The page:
Sailors and anglers co-exist on Lake Arthur, with occasional grumbling from both, when sailors tangle with fishing lines. Although properly schooled sailors are taught to right the boat without help when it capsizes, it is comforting to see the fisherman's motorboat within shouting distance. This year, in some parks, including Moraine, the powerboat limit has been raised from 10 to 18 horsepower. Most sailors are simply grateful that they do not have to deal with boats traveling at higher speeds, as on some lakes.

Lake Erie

Allan Murphy, a Moraine sailor who lives in Zelienople, sailed often on Lake Erie with his wife, Mia, and sons Paul and Allen. "Day sails, night sails, and trips across Lake Erie to Canada -- we did it all."

Murphy described seeing "waterspouts," small tornadoes on the water, while sailing to Canada. "Since the funnel is sucking up water, it is surrounded by spray and is the color of the water, which was gray when we saw them. The spouts we saw lasted less than 15 minutes each, although we did see as many as three at once."

Murphy says waterspouts are not something most day sailors out of Erie will see. "Winds near the shore are less likely to create waterspouts. There are still the occasional summer storms, but you can see them coming and they are pretty well-predicted nowadays."

As the children grew older and had more activities at home, the Murphys sold their Catalina and bought a smaller boat, which they keep at Lake Arthur. "We enjoyed many orange sunsets on board as well as golden sunrises on Lake Erie. The bay enabled us to sail on very windy days when the lake was too boisterous, and the lake allowed us to find wind on days when the bay was too still."

On a recent day, at Erie's Bayfront Center for Maritime Studies, Capt. Tiffany Krihwan and Anne Danielski, director of Sea Grant, a hands-on environmental program, were preparing to take a class from Erie's Strong Vincent High School aboard the sloop Momentum. It was hard to tell the crew and the teacher from the students.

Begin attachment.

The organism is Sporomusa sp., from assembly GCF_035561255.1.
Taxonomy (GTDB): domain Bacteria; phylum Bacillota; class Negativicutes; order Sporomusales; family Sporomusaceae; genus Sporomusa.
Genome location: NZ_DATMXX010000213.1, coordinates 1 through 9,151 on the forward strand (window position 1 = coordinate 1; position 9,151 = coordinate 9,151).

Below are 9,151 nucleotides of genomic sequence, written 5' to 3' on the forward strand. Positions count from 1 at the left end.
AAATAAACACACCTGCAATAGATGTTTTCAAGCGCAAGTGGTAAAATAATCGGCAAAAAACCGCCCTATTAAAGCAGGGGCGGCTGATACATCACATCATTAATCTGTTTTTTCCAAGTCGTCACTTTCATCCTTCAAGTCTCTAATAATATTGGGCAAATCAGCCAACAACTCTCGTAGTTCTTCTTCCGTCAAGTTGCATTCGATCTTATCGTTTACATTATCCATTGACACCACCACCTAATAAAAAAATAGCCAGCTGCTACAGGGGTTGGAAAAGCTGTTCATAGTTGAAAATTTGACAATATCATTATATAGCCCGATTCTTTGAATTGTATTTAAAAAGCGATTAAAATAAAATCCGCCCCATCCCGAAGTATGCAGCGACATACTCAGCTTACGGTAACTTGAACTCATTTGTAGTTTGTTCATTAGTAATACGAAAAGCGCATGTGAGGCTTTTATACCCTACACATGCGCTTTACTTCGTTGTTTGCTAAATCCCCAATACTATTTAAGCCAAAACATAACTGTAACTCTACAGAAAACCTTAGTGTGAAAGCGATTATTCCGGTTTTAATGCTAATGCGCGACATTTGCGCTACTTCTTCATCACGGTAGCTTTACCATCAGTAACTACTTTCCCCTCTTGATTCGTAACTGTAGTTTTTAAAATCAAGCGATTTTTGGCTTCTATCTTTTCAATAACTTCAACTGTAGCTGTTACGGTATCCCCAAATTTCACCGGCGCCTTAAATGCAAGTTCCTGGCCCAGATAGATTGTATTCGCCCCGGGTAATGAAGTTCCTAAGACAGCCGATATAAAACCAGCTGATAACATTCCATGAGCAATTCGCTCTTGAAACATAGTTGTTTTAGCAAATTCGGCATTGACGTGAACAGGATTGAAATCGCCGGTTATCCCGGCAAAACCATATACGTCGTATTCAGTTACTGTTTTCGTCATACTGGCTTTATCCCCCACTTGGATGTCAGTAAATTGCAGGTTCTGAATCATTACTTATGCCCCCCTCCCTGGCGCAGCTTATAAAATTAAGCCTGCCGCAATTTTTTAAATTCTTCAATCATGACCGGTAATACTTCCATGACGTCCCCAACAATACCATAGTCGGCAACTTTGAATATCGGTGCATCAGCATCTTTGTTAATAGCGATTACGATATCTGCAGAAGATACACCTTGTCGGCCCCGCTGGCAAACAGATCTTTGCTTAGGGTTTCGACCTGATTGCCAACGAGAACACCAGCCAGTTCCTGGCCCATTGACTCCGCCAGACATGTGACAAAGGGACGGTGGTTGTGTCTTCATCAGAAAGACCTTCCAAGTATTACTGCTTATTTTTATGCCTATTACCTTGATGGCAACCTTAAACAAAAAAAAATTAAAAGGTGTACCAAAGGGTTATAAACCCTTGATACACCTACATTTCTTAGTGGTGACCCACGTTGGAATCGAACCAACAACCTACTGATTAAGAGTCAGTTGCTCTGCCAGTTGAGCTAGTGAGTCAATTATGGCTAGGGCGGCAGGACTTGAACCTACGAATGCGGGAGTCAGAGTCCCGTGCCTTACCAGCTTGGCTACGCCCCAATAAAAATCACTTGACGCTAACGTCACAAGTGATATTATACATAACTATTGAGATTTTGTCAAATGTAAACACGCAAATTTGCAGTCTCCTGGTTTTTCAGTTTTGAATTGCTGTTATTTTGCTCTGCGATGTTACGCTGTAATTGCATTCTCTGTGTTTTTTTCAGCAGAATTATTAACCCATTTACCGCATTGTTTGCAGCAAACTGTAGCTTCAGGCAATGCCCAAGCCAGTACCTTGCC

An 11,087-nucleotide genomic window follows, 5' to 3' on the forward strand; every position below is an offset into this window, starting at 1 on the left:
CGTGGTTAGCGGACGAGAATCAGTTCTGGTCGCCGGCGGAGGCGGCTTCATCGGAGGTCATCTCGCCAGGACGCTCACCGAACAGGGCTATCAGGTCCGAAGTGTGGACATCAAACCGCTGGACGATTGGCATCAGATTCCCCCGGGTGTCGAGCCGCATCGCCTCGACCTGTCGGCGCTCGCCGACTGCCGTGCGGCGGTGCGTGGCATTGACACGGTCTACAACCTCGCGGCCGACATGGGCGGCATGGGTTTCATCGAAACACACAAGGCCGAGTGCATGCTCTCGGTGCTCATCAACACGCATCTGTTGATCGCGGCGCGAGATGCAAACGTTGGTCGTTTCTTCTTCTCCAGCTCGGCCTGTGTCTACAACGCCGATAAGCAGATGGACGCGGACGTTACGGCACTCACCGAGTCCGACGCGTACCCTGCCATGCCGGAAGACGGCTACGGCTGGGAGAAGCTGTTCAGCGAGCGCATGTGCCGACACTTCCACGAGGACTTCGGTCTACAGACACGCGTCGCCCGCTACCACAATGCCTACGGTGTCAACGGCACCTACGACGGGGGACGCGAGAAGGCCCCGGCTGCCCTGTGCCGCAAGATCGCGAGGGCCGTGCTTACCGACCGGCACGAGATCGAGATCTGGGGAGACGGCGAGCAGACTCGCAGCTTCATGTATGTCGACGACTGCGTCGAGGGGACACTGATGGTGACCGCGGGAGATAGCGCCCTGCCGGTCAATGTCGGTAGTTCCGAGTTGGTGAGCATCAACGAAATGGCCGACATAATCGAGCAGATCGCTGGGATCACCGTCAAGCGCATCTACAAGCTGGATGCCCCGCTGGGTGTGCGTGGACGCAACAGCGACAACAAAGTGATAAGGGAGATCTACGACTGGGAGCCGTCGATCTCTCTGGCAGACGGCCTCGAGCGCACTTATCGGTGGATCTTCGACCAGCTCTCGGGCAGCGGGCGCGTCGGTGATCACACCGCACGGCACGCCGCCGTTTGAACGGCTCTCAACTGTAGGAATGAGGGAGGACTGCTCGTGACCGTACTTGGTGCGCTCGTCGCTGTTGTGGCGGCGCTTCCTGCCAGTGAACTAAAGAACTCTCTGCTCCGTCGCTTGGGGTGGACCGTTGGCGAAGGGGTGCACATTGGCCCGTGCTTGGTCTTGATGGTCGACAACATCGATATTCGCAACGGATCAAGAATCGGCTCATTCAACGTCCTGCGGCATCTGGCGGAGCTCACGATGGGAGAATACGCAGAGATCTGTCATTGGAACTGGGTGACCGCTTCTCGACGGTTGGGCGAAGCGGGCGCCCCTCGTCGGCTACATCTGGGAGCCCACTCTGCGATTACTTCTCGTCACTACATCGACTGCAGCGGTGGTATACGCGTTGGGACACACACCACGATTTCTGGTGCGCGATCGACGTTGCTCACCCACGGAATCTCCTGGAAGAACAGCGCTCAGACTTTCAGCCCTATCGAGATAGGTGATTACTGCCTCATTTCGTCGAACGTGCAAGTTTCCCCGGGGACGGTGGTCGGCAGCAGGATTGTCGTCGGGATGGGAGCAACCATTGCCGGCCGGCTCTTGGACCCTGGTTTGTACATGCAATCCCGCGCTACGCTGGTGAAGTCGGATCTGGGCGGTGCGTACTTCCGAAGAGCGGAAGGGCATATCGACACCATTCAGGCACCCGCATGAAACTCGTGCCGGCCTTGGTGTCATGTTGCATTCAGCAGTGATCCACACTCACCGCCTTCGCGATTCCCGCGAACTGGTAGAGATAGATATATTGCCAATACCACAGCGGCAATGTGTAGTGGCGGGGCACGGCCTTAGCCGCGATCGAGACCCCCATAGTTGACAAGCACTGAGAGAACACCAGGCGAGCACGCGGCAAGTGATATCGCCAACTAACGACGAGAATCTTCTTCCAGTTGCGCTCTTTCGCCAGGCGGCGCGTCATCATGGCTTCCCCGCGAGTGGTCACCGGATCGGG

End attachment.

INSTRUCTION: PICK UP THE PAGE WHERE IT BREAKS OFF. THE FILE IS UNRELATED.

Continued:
"I can't wait to get out on the water," Krihwan said. "That's where these kids see that the world is a whole lot bigger than what they thought."

Debbie Beard, the teacher, also makes frequent use of the program, Environmental Rediscoveries, which involves elements of physics, chemistry and navigation.

"These kids live right up over the hill here, and most of them have never been on the water," Danielski said, adding that the program is available to young people from Pennsylvania from May to October. "Our busiest months are May and September and October. Through the summer, we have more time for other groups, such as scout troops."

Jim Stewart, the director of the center, is a former Pittsburgher who learned to sail on a Sunfish at Moraine, then went to Erie, and fell in love with the lake. The center is committed to making sailing accessible to all and offers a variety of programs.

For example, under the supervision of skilled craftsmen, disadvantaged youth from the inner city are now building the "Erie Boat," a replica of a 19th-century fishing vessel. "This was the boat that helped Erie claim the title of 'freshwater fishing capital' of the world," said Stewart.

The center offers an adaptive sailing program for the handicapped. Through a partnership with the Junior League of Erie, the center provides a specially designed 10-foot dinghy, which will not capsize, a dockside lift, and sailing instruction for individuals with disabilities who would like the freedom to sail independently. There's also a U.S. Sailing Keelboat Certified sailing school and an archaeological program designed to preserve and protect the countless shipwrecks, which lie beneath the waters of Lake Erie.

Stewart suggests visitors make a combo of the city of Erie and Presque Isle. "Come here and spend a weekend, take a ride on our sloop, the Momentum, owned by Pittsburgh businessman Ron Esser, then Rollerblade or bike on the Peninsula, and go to the beach or Presque Isle. There are some nice restaurants and the Maritime Museum."

Pymatuning

Chris Harlan of Mt. Lebanon keeps his San Juan sailboat at Moraine, but he is sweet on another body of water.

"For my money, Pymatuning is the best sailing lake anywhere in these parts. Though farther from Pittsburgh [two hours] than Lake Arthur, its terrain and climate make for ideal sailing conditions from April through November. The flat, rugged and simple countryside allow for a breeze with respectable momentum coming from Lake Erie. Pymatuning is the quintessential dinghy-sailing lake -- a small sailboat paradise." A dinghy is a small boat with a removable centerboard.

Glendale Lake

Two other Moraine sailors, Bill Tingle of Upper Burrell and Tom Uehling of Allison Park, both sailed for many years at Glendale Lake in Prince Gallitzin State Park, north of Altoona. Both recommend it for camping, cabin rental and sailing. According to Uehling, many of the sailors who camp and use the cabins there are from the Pittsburgh area. In fact, the club and sailing program at Moraine are modeled after a Glendale Lake program.

No matter where you learn to sail, you can have an endless summer vacation on the water, with picnics on shore, usually with a gentle breeze over your shoulder, and never have to pack a suitcase.

Bette McDevitt is a free-lance writer who lives on the North Side.